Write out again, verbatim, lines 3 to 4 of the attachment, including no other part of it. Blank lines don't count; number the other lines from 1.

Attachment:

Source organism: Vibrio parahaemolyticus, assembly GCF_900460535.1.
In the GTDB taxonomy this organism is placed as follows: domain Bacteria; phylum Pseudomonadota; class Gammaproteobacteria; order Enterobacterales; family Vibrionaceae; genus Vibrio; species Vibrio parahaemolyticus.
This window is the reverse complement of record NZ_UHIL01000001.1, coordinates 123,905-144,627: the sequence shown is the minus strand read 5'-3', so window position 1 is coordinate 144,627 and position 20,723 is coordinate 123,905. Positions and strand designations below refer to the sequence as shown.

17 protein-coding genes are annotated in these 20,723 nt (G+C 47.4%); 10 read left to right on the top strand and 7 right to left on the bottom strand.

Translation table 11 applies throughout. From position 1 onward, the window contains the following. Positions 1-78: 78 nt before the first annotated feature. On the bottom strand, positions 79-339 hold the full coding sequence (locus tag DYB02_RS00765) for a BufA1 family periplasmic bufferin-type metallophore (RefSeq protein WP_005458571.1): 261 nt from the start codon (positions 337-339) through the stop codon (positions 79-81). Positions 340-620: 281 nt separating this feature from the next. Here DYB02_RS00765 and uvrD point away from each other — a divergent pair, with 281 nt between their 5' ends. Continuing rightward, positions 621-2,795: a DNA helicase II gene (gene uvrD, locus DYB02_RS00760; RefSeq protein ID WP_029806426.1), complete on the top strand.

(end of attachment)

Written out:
This window is the reverse complement of record NZ_UHIL01000001.1, coordinates 123,905-144,627: the sequence shown is the minus strand read 5'-3', so window position 1 is coordinate 144,627 and position 20,723 is coordinate 123,905. Positions and strand designations below refer to the sequence as shown.

17 protein-coding genes are annotated in these 20,723 nt (G+C 47.4%); 10 read left to right on the top strand and 7 right to left on the bottom strand.